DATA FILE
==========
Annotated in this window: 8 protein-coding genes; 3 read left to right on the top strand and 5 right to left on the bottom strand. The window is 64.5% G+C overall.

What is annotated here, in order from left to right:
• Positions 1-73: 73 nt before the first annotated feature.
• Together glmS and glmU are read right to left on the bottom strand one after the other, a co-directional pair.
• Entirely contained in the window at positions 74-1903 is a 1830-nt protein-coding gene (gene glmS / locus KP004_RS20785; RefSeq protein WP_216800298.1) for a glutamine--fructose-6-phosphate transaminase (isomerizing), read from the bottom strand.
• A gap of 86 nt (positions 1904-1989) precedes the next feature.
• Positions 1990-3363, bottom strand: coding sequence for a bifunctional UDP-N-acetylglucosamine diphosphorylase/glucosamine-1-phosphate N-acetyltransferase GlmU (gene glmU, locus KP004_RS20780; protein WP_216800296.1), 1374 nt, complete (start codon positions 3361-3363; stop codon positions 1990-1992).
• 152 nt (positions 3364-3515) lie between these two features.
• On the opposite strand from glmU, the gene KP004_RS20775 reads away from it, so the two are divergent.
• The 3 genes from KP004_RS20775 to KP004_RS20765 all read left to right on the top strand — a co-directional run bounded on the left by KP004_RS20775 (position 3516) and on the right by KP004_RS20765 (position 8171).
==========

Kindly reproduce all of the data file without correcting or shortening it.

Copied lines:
Annotated in this window: 8 protein-coding genes; 3 read left to right on the top strand and 5 right to left on the bottom strand. The window is 64.5% G+C overall.

What is annotated here, in order from left to right:
• Positions 1-73: 73 nt before the first annotated feature.
• Together glmS and glmU are read right to left on the bottom strand one after the other, a co-directional pair.
• Entirely contained in the window at positions 74-1903 is a 1830-nt protein-coding gene (gene glmS / locus KP004_RS20785; RefSeq protein WP_216800298.1) for a glutamine--fructose-6-phosphate transaminase (isomerizing), read from the bottom strand.
• A gap of 86 nt (positions 1904-1989) precedes the next feature.
• Positions 1990-3363, bottom strand: coding sequence for a bifunctional UDP-N-acetylglucosamine diphosphorylase/glucosamine-1-phosphate N-acetyltransferase GlmU (gene glmU, locus KP004_RS20780; protein WP_216800296.1), 1374 nt, complete (start codon positions 3361-3363; stop codon positions 1990-1992).
• 152 nt (positions 3364-3515) lie between these two features.
• On the opposite strand from glmU, the gene KP004_RS20775 reads away from it, so the two are divergent.
• The 3 genes from KP004_RS20775 to KP004_RS20765 all read left to right on the top strand — a co-directional run bounded on the left by KP004_RS20775 (position 3516) and on the right by KP004_RS20765 (position 8171).